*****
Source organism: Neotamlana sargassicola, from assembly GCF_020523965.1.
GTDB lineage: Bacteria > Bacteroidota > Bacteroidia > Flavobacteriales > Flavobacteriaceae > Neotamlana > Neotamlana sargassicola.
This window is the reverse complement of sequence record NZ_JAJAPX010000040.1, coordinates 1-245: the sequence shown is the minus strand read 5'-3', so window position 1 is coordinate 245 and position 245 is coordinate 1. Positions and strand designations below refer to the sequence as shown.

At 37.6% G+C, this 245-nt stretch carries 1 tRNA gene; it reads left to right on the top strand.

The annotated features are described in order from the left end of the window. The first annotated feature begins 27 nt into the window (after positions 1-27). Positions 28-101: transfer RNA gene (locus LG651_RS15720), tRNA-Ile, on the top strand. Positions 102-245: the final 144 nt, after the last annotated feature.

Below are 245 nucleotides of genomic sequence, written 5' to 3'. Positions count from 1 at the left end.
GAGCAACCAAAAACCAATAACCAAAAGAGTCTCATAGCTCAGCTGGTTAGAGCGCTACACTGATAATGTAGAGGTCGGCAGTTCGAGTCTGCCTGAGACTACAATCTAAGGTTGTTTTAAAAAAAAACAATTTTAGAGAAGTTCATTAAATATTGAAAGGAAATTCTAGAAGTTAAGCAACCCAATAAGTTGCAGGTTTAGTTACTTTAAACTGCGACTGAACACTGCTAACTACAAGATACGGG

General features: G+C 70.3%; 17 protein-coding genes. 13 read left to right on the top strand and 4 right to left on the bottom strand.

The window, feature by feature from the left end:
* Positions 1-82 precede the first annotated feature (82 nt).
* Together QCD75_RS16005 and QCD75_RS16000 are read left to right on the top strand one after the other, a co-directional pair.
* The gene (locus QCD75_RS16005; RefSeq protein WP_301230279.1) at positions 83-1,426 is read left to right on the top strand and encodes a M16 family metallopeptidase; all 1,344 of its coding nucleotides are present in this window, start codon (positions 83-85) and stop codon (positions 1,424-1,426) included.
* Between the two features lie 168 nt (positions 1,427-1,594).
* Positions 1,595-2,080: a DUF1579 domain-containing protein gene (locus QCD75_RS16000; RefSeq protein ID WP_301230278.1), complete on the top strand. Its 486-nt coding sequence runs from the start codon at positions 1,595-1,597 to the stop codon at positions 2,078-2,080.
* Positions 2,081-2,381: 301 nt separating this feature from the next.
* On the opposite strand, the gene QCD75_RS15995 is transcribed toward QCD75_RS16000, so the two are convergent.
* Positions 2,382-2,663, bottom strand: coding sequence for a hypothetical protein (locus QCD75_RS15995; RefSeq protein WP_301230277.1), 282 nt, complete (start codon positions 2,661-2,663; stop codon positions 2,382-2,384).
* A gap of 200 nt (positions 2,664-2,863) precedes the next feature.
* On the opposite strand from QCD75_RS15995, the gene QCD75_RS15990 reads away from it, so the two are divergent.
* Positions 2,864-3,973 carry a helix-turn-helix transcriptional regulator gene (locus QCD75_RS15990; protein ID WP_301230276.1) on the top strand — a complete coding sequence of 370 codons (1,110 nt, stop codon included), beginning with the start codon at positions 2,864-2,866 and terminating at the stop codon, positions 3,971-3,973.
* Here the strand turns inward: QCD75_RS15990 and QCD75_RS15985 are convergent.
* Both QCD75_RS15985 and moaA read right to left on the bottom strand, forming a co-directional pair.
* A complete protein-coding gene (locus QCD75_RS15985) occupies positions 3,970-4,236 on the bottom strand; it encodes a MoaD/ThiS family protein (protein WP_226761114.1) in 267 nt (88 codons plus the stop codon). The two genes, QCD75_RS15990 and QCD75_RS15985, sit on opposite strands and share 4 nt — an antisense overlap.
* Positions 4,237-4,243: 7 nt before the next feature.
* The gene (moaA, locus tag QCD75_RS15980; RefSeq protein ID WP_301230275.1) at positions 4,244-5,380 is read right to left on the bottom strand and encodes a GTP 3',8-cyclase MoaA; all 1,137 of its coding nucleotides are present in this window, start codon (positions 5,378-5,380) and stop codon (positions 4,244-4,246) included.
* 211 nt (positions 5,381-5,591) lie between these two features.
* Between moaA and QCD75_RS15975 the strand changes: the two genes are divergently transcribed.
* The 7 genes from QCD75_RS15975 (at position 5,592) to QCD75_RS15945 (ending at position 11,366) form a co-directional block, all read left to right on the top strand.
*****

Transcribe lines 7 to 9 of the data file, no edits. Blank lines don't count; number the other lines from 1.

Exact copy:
GAGCAACCAAAAACCAATAACCAAAAGAGTCTCATAGCTCAGCTGGTTAGAGCGCTACACTGATAATGTAGAGGTCGGCAGTTCGAGTCTGCCTGAGACTACAATCTAAGGTTGTTTTAAAAAAAAACAATTTTAGAGAAGTTCATTAAATATTGAAAGGAAATTCTAGAAGTTAAGCAACCCAATAAGTTGCAGGTTTAGTTACTTTAAACTGCGACTGAACACTGCTAACTACAAGATACGGG

General features: G+C 70.3%; 17 protein-coding genes. 13 read left to right on the top strand and 4 right to left on the bottom strand.

The window, feature by feature from the left end: